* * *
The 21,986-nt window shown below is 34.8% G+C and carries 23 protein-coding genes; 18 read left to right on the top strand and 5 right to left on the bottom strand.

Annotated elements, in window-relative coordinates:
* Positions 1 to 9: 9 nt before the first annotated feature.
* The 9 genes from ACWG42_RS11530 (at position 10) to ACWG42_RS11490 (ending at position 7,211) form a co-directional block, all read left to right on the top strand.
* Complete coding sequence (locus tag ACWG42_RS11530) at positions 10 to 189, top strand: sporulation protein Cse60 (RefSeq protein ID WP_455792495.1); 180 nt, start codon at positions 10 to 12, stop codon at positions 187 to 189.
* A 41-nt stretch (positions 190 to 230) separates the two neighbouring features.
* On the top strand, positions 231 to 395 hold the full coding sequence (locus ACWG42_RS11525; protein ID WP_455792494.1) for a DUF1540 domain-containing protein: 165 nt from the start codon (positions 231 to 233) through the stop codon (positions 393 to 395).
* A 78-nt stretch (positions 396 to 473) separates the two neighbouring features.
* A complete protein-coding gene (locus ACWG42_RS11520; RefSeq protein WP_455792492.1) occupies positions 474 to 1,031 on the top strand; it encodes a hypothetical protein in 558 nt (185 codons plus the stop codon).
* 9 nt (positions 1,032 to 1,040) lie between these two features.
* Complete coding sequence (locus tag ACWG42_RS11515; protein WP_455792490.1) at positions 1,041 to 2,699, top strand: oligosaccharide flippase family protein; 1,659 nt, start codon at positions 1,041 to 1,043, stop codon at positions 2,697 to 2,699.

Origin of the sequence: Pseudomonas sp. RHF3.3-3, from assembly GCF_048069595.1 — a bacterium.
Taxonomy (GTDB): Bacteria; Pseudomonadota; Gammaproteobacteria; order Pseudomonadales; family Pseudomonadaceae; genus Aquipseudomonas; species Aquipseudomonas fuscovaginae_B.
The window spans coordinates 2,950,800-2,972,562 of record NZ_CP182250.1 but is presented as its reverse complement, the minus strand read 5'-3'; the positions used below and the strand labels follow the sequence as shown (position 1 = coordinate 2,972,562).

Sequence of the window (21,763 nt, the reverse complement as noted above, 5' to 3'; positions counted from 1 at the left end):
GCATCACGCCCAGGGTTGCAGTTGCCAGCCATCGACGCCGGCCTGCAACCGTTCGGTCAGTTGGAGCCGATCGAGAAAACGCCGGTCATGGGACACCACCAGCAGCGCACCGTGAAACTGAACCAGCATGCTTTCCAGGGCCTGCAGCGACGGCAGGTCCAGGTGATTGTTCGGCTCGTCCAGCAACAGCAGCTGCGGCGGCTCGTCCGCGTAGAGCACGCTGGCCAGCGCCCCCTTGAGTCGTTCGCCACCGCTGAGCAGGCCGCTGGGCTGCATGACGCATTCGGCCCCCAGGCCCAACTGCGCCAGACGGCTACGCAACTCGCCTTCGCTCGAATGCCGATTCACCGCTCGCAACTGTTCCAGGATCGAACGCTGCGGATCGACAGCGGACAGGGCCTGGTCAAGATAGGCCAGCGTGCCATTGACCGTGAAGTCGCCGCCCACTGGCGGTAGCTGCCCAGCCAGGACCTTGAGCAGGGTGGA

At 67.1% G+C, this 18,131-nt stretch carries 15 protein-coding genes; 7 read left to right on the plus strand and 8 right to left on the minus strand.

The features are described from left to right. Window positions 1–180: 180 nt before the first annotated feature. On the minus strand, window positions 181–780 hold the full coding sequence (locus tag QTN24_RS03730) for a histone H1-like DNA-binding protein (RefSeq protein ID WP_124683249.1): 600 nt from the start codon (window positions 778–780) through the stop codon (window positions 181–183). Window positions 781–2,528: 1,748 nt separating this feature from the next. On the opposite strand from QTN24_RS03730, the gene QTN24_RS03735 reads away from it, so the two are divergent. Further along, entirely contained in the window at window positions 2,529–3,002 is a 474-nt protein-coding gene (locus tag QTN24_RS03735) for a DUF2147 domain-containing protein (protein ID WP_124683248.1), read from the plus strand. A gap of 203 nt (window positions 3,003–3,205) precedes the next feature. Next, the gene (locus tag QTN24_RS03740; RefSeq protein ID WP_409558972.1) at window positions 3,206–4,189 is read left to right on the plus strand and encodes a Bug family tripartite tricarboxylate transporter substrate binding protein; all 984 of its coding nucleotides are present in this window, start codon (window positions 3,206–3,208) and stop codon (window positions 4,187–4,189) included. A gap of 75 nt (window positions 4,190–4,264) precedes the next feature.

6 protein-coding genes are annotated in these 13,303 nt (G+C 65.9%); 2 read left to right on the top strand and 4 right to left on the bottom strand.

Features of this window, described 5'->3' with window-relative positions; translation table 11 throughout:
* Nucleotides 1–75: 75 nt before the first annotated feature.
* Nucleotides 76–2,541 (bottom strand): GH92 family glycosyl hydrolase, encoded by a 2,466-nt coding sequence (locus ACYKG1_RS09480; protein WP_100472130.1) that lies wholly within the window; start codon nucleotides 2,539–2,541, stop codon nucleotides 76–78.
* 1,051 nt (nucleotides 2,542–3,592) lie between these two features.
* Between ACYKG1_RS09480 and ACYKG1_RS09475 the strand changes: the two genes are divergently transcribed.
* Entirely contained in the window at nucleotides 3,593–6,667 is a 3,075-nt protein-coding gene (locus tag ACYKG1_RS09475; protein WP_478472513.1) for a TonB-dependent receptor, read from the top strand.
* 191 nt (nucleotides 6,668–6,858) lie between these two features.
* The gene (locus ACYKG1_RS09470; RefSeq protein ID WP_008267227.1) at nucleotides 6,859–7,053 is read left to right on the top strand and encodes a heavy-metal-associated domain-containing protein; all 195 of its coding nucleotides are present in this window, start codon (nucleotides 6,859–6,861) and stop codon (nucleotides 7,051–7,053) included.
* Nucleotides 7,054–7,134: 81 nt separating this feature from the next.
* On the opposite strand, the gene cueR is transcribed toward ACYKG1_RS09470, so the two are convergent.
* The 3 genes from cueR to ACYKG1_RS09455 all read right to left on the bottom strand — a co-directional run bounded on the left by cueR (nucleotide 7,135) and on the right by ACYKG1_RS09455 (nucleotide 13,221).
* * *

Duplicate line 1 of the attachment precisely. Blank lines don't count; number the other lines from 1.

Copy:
The 21,986-nt window shown below is 34.8% G+C and carries 23 protein-coding genes; 18 read left to right on the top strand and 5 right to left on the bottom strand.